In the Interim | NP is 2024’s Best Healthcare Job, Docs’ Unused Vacations Fuel Burnout, Erasing Medical Debt & More News

“In the Interim” is a snapshot of the latest and most relevant news in the locum tenens industry. No repeats, less scrolling, more knowledge. Check out the articles we found most interesting for January’s roundup.   

1. 20% of Physicians Take Less Than 1 Week of Vacation a Year

Approximately 20% of physicians took less than a week of vacation in the past year, with 70% working on their days off to handle patient-related tasks, according to a report by Medscape based on a study published in JAMA Network Open. Burnout was found to be more likely among physicians who worked during their time off, indicating issues with inadequate staffing, suboptimal teamwork, and poorly designed coverage systems. The study, which received 3,024 physician responses, revealed that physicians experience more burnout than any other American workers. The report suggests that simply allocating vacation days is insufficient, emphasizing the need to address systemic challenges in healthcare settings.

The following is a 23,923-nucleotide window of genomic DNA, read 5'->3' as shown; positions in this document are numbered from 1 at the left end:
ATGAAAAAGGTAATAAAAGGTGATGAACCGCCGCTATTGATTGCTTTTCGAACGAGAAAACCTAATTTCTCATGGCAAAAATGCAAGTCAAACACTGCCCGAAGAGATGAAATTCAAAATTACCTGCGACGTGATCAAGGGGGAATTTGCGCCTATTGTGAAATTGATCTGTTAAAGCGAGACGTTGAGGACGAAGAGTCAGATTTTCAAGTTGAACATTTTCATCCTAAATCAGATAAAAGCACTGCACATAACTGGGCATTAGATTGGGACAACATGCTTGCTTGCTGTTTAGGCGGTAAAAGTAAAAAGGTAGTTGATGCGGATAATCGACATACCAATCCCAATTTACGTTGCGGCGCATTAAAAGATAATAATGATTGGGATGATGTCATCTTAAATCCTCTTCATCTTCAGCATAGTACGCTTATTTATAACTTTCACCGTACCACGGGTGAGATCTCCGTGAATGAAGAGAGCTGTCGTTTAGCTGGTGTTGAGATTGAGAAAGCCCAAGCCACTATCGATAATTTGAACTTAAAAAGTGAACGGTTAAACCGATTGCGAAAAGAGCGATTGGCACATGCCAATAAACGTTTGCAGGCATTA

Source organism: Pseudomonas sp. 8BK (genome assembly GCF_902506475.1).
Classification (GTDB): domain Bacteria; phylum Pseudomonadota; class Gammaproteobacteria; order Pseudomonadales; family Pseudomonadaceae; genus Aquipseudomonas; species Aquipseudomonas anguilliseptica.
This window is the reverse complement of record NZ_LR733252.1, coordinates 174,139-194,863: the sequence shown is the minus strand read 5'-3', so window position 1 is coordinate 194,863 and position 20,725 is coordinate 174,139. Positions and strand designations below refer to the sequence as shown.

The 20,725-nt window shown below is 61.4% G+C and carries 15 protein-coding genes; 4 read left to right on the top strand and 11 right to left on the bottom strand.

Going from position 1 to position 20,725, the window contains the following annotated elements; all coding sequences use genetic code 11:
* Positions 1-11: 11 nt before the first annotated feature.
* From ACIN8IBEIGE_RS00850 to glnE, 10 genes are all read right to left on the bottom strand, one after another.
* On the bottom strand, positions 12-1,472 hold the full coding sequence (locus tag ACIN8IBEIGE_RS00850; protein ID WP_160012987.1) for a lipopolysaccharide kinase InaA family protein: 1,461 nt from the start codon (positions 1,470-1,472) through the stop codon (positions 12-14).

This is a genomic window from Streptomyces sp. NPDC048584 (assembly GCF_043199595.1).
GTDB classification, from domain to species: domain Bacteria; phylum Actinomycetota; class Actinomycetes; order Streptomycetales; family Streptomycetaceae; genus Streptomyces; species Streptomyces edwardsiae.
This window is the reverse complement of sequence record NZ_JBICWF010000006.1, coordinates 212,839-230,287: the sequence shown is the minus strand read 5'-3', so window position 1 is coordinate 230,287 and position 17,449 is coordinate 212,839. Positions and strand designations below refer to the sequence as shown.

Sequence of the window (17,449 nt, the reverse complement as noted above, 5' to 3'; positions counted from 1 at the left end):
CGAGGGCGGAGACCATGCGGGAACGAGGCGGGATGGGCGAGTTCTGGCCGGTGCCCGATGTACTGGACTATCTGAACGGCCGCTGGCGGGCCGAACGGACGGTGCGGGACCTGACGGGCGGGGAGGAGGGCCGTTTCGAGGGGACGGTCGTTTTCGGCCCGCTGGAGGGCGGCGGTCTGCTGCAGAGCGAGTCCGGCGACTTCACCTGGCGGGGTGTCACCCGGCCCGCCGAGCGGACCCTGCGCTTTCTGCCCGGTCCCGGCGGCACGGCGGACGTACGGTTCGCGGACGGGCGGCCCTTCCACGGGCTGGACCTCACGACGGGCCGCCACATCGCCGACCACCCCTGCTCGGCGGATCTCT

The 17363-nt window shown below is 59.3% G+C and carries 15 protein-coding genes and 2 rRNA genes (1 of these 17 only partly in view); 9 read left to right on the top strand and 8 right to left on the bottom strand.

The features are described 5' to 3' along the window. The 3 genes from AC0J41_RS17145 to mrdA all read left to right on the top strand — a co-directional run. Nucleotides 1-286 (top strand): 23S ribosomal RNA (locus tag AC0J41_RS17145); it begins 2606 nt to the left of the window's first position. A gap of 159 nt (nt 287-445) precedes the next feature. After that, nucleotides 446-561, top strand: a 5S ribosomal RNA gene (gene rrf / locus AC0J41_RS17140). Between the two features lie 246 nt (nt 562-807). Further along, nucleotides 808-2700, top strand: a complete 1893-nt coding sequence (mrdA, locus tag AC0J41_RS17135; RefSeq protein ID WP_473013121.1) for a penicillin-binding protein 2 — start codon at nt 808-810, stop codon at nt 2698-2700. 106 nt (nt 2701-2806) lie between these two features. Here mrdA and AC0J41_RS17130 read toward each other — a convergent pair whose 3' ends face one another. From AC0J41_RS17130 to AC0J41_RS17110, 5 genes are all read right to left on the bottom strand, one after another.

(Becker’s Hospital Review, Jan. 16, 2024)

2. Nurse Practitioner Ranked as the Best Healthcare Job in 2024

US News & World Report has released its ranking of the top 26 jobs in the healthcare industry, highlighting high-paying roles with significant growth potential. Nurse practitioners secured the top spot, not only as the best job in healthcare but also as the No. 1 job of 2024. With a high median salary and expected “explosive growth” over the next decade, nurse practitioners are projected to add 118,600 jobs between 2022 and 2032, a 45% growth rate. The list includes various healthcare positions and their respective median salaries, offering insight into promising career options in the healthcare sector.

(Becker’s Hospital Review, Jan. 9, 2024) 

3. Rural Wyoming Is Losing OBs. Those Who Remain Are Spread Thin.